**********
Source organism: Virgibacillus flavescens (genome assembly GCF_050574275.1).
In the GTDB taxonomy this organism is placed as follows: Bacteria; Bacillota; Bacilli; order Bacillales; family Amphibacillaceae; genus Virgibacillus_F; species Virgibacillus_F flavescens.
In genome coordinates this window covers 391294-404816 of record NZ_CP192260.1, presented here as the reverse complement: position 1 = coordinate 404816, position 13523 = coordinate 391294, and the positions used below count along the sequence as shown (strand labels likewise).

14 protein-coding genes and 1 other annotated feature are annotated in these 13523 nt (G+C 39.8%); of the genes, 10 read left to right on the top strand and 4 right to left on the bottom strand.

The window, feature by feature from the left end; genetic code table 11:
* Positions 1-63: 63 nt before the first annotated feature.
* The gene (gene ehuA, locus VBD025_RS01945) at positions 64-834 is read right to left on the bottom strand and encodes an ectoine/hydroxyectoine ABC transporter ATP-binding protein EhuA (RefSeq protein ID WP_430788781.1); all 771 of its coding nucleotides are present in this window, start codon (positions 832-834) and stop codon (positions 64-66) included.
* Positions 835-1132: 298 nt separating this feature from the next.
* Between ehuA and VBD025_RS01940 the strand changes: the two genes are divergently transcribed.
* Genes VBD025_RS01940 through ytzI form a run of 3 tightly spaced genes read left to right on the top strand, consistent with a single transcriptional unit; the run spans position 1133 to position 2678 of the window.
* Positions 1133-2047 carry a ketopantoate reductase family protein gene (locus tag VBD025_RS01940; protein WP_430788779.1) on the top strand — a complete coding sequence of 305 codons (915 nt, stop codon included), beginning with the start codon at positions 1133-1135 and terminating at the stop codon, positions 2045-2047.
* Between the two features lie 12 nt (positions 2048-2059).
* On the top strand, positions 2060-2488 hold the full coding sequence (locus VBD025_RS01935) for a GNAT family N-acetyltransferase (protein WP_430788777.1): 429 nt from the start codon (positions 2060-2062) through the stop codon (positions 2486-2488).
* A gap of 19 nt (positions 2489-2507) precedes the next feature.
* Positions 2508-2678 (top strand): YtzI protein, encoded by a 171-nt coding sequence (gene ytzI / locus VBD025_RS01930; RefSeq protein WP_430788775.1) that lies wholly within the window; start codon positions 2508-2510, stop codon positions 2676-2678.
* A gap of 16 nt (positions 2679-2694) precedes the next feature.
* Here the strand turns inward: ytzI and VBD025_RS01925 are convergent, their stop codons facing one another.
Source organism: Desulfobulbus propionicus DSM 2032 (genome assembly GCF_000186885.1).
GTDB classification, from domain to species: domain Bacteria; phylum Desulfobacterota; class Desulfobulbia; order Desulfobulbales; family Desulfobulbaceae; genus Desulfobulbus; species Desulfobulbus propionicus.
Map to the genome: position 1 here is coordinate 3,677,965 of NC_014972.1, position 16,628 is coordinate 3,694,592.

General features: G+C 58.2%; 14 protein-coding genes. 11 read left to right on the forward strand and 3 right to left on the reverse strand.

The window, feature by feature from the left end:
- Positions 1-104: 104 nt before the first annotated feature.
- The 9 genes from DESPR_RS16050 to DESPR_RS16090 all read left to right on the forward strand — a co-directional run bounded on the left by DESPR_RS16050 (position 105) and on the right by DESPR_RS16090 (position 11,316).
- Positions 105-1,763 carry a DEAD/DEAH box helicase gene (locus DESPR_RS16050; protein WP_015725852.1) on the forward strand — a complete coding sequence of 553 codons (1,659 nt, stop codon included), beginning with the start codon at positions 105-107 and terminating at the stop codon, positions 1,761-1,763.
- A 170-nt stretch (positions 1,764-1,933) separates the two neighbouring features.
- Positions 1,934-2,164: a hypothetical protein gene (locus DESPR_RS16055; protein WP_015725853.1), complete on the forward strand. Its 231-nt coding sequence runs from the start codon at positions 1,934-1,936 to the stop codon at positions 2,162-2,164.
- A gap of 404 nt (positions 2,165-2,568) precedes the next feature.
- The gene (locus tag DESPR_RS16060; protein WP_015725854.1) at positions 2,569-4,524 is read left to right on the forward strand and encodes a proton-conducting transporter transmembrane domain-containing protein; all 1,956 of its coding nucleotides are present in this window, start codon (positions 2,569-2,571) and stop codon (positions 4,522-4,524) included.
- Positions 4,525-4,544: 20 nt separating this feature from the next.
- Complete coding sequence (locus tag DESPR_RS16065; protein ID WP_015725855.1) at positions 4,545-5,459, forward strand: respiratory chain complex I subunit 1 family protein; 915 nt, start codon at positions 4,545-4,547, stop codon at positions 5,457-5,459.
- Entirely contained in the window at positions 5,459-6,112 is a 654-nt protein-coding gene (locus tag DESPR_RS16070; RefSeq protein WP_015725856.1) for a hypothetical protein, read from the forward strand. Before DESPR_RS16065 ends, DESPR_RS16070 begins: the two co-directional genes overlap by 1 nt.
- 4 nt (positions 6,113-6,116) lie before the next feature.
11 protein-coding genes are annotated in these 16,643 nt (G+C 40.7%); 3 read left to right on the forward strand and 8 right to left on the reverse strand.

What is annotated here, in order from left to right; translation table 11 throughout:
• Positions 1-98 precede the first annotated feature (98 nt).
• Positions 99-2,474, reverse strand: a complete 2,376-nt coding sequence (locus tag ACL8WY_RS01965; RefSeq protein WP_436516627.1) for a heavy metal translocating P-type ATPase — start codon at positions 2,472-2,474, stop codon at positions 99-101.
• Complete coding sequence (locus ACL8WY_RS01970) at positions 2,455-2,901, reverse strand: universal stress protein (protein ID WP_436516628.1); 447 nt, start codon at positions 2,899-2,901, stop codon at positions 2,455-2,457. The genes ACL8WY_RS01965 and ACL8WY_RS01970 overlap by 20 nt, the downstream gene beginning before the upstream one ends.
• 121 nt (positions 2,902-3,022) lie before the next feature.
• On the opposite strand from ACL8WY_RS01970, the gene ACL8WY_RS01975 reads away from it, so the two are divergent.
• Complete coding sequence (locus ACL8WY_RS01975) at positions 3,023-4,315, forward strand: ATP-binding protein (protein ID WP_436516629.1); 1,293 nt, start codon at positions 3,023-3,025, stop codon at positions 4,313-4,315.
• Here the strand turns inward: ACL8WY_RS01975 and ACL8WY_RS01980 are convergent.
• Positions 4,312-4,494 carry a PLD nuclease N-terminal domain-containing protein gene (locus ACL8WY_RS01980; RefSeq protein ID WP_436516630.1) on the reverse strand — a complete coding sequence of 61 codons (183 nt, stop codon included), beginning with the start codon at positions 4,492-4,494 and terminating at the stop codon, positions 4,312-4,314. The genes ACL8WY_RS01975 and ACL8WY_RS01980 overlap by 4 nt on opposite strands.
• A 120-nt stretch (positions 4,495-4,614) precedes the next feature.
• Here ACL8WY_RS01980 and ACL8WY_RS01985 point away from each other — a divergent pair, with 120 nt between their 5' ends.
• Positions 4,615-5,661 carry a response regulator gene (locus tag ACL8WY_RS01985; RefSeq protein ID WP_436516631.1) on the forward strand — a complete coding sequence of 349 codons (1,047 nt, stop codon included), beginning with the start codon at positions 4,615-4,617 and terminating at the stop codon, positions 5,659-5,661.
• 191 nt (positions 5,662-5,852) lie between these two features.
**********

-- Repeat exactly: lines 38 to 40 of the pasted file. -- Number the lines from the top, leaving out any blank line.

• Complete coding sequence (locus ACL8WY_RS01970) at positions 2,455-2,901, reverse strand: universal stress protein (protein ID WP_436516628.1); 447 nt, start codon at positions 2,899-2,901, stop codon at positions 2,455-2,457. The genes ACL8WY_RS01965 and ACL8WY_RS01970 overlap by 20 nt, the downstream gene beginning before the upstream one ends.
• 121 nt (positions 2,902-3,022) lie before the next feature.
• On the opposite strand from ACL8WY_RS01970, the gene ACL8WY_RS01975 reads away from it, so the two are divergent.